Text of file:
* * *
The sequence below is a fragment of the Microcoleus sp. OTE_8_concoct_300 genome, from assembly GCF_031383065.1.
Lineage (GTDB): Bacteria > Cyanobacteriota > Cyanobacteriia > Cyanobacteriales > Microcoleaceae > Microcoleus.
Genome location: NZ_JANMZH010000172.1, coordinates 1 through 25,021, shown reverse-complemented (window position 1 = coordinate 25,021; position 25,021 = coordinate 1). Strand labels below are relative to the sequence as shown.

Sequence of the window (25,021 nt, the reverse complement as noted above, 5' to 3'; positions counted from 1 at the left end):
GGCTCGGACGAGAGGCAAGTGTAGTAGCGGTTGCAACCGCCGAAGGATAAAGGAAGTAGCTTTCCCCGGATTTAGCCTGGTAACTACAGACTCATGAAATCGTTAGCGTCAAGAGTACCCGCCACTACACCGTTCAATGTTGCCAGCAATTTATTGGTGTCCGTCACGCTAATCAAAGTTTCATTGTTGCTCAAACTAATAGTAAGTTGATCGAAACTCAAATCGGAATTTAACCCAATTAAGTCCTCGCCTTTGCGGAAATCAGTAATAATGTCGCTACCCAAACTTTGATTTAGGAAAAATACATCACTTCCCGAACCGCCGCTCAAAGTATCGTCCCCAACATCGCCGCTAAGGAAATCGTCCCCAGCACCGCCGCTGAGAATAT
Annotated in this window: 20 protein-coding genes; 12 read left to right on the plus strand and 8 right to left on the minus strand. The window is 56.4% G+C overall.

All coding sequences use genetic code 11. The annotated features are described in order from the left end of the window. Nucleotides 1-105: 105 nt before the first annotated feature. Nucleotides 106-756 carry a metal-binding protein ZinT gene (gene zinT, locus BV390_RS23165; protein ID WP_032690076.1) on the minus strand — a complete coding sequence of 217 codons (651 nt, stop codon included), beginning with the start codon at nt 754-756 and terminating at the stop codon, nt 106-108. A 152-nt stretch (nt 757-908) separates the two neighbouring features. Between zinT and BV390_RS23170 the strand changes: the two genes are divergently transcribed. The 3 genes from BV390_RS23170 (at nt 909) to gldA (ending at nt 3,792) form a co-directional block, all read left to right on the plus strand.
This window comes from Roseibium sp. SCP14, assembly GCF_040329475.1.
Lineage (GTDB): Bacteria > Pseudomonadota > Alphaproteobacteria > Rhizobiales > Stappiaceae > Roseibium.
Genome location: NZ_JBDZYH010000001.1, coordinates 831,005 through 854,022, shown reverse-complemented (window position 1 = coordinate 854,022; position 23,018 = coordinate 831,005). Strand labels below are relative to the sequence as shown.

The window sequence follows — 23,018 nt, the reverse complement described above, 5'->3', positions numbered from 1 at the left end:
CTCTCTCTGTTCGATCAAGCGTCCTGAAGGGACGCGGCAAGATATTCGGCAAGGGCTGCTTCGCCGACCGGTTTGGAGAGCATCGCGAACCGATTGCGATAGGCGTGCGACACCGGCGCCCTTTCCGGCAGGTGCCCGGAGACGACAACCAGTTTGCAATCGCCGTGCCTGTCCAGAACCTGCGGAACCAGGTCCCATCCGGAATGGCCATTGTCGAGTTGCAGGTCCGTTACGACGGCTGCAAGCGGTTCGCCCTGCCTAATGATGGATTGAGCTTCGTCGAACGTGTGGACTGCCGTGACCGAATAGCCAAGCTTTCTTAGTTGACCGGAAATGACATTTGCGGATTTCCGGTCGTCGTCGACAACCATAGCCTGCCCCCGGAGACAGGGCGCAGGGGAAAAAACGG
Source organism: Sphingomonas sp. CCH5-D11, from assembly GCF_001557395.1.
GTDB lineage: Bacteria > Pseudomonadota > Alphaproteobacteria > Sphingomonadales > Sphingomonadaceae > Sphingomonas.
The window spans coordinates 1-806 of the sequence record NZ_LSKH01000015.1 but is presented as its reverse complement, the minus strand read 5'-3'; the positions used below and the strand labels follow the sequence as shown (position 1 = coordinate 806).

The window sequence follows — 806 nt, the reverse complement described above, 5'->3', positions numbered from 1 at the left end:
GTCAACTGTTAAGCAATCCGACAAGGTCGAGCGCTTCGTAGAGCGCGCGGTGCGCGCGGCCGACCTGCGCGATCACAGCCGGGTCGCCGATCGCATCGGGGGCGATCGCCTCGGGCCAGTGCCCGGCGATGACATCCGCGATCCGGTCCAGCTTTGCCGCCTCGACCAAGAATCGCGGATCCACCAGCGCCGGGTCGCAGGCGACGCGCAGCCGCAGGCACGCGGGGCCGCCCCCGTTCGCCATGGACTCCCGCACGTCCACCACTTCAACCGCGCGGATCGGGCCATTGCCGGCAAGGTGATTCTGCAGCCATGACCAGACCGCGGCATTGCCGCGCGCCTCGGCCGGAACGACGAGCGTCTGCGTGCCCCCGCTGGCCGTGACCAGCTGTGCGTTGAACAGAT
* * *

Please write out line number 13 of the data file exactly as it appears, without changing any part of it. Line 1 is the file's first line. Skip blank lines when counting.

Source organism: Sphingomonas sp. CCH5-D11, from assembly GCF_001557395.1.